Krupp finishes off successful freshman season

Mar 30, 2022 | Sports | 0 comments

BY YANEEK SMITH

In high school, Elayna Krupp made her presence felt as a freshman and led Oak Harbor to new heights throughout her swimming career while competing for the Rockets.

Now she’s doing the same at Bowling Green.

The Oak Harbor alum recently completed her freshman year for the Falcons, becoming one of the best swimmers on the team and helping two relay teams set school records.

She also stood out in individual events, particularly the 50 freestyle and the 100 free.

As a team, Bowling Green finished 3-4 in dual meets and was sixth at the Mid-American Conference Tournament.

Krupp joined Daisy Platts, Taylor Harris and Anna Eriksson in breaking the school’s 400 meter medley relay time twice in the same week, setting a new mark of 3 minutes, 40.19 seconds after the previous one lasted for eight years. The quartet also broke the school record in the 200 medley relay with a time of 1:39.26, breaking a record that stood for six years. Both relays placed fourth at the Mid-American Conference Tournament. Krupp also finished in 23.35 in the prelims in the 50 free, good for ninth in school history.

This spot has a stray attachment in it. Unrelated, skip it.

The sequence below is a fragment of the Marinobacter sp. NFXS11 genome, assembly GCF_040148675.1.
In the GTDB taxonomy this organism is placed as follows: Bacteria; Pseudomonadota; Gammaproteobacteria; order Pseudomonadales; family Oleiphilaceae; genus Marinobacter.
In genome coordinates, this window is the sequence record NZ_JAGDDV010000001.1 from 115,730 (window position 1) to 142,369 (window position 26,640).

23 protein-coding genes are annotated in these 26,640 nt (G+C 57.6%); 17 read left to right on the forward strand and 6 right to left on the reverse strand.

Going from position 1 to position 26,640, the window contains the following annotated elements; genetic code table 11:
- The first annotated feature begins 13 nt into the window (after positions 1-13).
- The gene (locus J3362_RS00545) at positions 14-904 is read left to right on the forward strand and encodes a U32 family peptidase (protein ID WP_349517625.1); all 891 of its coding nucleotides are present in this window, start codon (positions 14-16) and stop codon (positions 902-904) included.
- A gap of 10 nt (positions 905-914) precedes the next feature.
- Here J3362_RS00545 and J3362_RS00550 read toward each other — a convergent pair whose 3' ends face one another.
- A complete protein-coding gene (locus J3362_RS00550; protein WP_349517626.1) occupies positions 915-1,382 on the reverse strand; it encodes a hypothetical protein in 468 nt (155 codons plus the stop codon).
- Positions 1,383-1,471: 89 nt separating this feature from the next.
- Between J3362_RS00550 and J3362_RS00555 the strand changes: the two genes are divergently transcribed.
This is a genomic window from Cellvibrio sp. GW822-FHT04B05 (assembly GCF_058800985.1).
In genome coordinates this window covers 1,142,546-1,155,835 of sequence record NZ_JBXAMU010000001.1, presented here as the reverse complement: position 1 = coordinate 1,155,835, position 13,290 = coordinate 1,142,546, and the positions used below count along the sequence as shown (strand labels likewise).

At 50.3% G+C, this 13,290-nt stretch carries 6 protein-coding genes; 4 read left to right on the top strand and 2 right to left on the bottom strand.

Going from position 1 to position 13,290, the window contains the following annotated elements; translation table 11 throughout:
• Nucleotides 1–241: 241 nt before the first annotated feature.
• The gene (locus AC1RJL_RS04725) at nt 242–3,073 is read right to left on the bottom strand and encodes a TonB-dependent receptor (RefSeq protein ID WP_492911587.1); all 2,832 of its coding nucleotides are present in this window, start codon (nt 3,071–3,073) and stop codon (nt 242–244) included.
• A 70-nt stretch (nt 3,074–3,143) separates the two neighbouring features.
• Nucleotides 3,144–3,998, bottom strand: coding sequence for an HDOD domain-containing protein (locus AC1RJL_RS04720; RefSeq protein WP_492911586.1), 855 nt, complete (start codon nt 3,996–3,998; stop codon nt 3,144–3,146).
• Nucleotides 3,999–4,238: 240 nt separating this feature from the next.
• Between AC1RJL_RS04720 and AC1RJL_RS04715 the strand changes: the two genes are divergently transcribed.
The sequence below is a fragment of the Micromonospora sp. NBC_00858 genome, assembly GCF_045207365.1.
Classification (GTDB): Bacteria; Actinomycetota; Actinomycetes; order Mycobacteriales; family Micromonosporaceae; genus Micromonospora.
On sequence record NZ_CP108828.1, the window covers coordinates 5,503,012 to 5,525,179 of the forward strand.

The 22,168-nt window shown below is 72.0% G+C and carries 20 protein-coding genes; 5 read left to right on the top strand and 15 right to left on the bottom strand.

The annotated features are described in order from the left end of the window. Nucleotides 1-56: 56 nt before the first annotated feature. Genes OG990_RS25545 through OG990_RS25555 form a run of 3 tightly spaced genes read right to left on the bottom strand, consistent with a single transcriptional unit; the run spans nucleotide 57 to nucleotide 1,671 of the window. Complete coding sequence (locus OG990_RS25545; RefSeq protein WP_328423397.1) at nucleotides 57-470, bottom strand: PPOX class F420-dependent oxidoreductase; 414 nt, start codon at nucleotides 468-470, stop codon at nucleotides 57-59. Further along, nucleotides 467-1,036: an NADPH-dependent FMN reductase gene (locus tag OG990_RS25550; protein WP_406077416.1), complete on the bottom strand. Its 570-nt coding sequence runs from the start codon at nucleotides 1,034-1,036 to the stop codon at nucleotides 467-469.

Krupp competed in a total of seven events at the tournament — the 200 free relay, the 400 free relay, the 200 medley relay, the 400 medley relay, the 50 free, the 100 free and the 100 butterfly.

“I was not expecting to accomplish as much as I did. Going from three sports (in high school) to one, I guess I should’ve expected a lot of improvement,” Krupp said. “I was very surprised, but I feel very accomplished.”

Krupp is hoping for great things in the future with her fellow Falcons. The team will be losing Platts, one of the most decorated swimmers in school history.

“I just want to keep working hard,” said Krupp. “We have a lot of good girls coming in, especially with the relays. Losing Daisy will be tough, but I’m sure we’ll be able to step it up with the other girls.”

Division I athletics requires incredible commitment. Morning and afternoon swims run for two hours apiece, and lifting weights is done three times per week, not to mention the time required for class and studying.

“At first, it was something to get used to, but I think I do well under pressure,” Krupp said. “Having a busy schedule helped keep everything in order. It was definitely difficult.”

Krupp, who excelled at soccer and track in high school in addition to swimming, is majoring in communication sciences and disorders and wants to attend graduate school to become a speech pathologist.

Krupp and 11 teammates competed a few weeks ago at the National Invitational Championships. It was one of the highlights for Krupp, who competed in five events at the meet, which took place in Elkhart, Indiana.

“Going to the national invite this year, it was a select few that made the cuts, and that was exciting to be able to make such a big meet with high-level swimmers,” she said.

We’ll see what the future holds for her.

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